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Climate and Wildlife Initiative

Western Solutions for Wildlife, Energy, and Wildland Challenges

In the West, both climate change and irresponsible energy development are startlingly visible. The past environmental damages and the current impacts of poorly planned and implemented traditional oil and gas development are evidenced by degraded landscapes and declining populations of many wildlife species. Fossil fuels cause near-term damage to the environment during extraction. Substantial long-term climate impacts also result from the carbon emitted from heat production, electricity generation, and vehicular movement that often requires new roads. Wildlife is suffering the consequences.

elk herd

The West's landscapes are changing. Any trip to the West's stunning high country will leave a visitor saddened by the massive loss of pine trees to beetles that are thriving because the winters are no longer cold enough to kill them. Other climate change impacts include prolonged drought and changes in snow melt, which have severe impacts to habitat and wildlife. Adding near-term injury to the cumulative impacts of a changing climate is the fact that these forests are increasingly threatened by oil and gas development as companies expand drilling from lower-elevation lands into mid- and higher-elevation lands. The direct fragmentation and other impacts of that expansion further stress already compromised forest ecosystems.

Sagebrush, grassland, and desert ecosystems are at the apex of the climate, energy, and wildlife dilemma facing the West. The sagebrush steppe ecosystem spans much of the northern part of the West, including Colorado and Wyoming. Unless the impacts of climate change are curtailed, much of the Sagebrush Sea will be lost and will likely be replaced by exotic weed species with minimal habitat value. The Greater Sage-Grouse is an umbrella species for much of the impressive biodiversity in this ecosystem, which also is home to over 250 vertebrate species and 40 sensitive species of concern. The Greater Sage-Grouse is already so threatened by the development of fossil fuels, such as oil and gas, that it was determined by the U.S. Fish and Wildlife Service to be warranted for listing under the federal Endangered Species Act.

Similar ecological relationships and threats exist for grasslands from Canada to New Mexico. Although prairie-chickens once characterized this beautiful ecosystem, the Lesser Prairie-Chicken is now also warranted for federal listing. Importantly, a strategic focus on grouse and prairie-chickens will also conserve many other sensitive species and their habitats now and into the future.

We must also simultaneously address the near-term threats of fossil fuel developments, including oil shale and tar sands, and the longer-term threats of climate changes. Although the West's transition to a clean energy economy holds hope for the climate, if renewable energy generation and transmission projects are poorly planned and implemented, they could further threaten sensitive forest species, sage-grouse, prairie-chickens, and even game species such as pronghorn.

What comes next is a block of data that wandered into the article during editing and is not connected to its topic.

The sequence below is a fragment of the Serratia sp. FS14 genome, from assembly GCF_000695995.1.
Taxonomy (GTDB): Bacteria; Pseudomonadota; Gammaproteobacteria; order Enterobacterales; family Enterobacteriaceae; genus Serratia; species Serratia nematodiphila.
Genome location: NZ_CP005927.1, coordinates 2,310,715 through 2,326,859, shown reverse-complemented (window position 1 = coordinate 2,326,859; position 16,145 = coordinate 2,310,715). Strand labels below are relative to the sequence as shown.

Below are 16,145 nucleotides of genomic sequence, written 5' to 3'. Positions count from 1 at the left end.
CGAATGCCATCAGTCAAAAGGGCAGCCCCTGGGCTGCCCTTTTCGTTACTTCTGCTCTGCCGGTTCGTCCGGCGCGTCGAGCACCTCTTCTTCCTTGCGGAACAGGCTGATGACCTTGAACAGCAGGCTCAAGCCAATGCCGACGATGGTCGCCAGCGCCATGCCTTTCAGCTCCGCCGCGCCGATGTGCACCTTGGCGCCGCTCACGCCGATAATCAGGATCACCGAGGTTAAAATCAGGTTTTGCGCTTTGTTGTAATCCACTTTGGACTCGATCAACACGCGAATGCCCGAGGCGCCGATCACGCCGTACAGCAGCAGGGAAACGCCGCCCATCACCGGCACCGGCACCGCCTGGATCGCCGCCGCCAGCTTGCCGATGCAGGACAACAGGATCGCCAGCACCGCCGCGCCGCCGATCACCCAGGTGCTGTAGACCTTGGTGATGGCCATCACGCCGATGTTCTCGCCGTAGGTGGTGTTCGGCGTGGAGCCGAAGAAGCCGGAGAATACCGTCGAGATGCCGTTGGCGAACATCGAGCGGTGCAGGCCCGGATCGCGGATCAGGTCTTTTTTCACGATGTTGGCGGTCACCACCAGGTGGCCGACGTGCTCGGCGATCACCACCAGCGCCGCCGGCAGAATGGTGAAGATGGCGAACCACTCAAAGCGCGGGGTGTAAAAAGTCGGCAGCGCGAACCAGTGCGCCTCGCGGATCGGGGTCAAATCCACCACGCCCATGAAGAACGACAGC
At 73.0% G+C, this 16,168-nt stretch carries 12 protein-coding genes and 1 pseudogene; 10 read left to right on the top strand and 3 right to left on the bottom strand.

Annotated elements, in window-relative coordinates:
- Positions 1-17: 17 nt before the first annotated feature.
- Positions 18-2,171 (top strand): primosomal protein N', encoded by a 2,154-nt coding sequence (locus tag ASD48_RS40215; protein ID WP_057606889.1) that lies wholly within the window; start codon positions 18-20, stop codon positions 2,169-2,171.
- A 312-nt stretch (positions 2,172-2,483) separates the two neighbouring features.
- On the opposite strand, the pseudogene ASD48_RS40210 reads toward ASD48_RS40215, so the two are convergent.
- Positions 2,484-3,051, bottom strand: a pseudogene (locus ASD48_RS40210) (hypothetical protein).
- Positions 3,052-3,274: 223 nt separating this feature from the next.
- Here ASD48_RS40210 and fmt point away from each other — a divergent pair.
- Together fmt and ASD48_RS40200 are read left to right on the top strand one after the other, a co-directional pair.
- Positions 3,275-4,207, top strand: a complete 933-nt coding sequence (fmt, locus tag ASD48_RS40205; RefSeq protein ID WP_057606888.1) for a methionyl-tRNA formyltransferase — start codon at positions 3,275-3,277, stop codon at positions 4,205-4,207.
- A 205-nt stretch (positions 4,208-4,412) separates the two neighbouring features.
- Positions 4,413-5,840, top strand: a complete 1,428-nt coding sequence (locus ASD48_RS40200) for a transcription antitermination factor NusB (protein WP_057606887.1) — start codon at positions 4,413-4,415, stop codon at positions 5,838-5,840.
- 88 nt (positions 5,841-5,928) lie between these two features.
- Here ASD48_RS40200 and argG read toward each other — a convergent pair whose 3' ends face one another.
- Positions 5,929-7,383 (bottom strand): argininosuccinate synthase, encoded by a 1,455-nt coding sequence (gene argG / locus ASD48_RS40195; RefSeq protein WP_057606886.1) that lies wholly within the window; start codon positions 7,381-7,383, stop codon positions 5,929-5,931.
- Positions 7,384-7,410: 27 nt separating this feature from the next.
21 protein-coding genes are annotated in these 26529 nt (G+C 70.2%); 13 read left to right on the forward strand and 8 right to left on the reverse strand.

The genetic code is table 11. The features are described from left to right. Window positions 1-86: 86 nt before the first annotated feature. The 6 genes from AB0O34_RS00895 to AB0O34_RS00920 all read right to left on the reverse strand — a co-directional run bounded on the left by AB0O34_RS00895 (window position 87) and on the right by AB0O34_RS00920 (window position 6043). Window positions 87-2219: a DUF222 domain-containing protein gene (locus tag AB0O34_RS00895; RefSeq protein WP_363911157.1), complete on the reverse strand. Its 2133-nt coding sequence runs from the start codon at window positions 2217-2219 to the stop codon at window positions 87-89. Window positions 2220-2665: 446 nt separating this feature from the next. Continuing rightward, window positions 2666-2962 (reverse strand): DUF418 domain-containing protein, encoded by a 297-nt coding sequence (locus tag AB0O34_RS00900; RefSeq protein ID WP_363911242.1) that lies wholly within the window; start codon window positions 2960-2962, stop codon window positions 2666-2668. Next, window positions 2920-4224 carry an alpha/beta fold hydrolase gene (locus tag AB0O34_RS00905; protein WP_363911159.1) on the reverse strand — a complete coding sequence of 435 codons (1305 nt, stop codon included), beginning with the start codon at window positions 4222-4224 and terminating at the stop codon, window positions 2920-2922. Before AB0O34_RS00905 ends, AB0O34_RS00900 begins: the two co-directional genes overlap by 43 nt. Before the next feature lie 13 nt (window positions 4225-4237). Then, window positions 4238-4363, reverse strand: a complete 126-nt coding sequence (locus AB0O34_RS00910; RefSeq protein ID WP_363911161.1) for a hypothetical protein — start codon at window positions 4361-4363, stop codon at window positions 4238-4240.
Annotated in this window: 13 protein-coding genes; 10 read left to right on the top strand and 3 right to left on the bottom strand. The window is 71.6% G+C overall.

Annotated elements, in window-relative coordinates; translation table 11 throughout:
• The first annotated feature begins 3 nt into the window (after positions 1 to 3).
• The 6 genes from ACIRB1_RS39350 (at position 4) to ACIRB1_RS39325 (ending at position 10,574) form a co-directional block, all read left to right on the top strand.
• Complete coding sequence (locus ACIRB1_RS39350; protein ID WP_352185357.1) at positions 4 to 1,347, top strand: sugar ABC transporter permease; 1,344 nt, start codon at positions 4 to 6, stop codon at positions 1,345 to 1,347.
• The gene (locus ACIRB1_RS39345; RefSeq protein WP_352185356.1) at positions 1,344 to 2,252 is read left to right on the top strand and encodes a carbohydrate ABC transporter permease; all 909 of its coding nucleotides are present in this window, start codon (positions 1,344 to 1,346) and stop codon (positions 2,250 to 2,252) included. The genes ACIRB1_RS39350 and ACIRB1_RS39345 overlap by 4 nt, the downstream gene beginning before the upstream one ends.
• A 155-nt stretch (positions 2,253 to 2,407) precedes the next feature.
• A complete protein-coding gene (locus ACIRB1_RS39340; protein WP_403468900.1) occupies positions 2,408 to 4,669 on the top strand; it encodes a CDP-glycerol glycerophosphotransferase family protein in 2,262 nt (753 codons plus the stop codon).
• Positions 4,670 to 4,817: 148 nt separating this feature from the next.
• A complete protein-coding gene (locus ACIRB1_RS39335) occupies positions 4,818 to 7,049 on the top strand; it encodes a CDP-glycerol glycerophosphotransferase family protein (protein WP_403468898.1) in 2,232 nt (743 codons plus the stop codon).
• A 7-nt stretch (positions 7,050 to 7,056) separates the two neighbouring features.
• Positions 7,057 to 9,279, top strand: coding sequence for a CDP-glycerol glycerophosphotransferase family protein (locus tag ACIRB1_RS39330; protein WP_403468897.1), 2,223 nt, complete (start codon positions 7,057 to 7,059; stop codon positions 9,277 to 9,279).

WRA is reducing the threats of traditional energy development and guiding clean energy solutions. We seek a future for the West that is sustainable, not just for people, but for treasured wildlife and hallmark lands. Although we know that it will take a global response to mitigate climate change, the CWP can play an essential role by motivating leadership and guiding actions at the local, state, and regional levels.

The project will encompass the Rocky Mountain states, including the Southwest with its unique opportunities and biological challenges. The CWP will:
Reduce greenhouse gas emissions from energy development and use.
Minimize current impacts of energy development on wildlife and wildlands.
Minimize future impacts of climate change on wildlife and wildlands.

The figure below illustrates the principal CWP actions and benefits. WRA is one of the few environmental organizations advocating for renewable energy, responsible transmission, and protection of our national, natural treasures.

 

Goals and Activities

Goal 1: Provide Clean Energy Solutions to Minimize Impacts of Climate Change

Goal 2: Protect Wildlands, Wildlife, and Water from Energy and Climate Change Impacts


This exciting new WRA program will further integrate the Energy, Lands, and Water programs. The CWP will strengthen our Energy Program by upholding our leading role on responsible regional renewable energy transmission and generation planning and by developing best management practices for transmission. It will fortify the Lands Program by enhancing the on-the-ground capacity and geographic breadth for a program already well-established as an effective wildland and wildlife guardian against damaging energy development and misguided governmental practices. It will complement the Water Program by making sure that use of, and impacts to, water resources are considered when planning energy generation and transmission.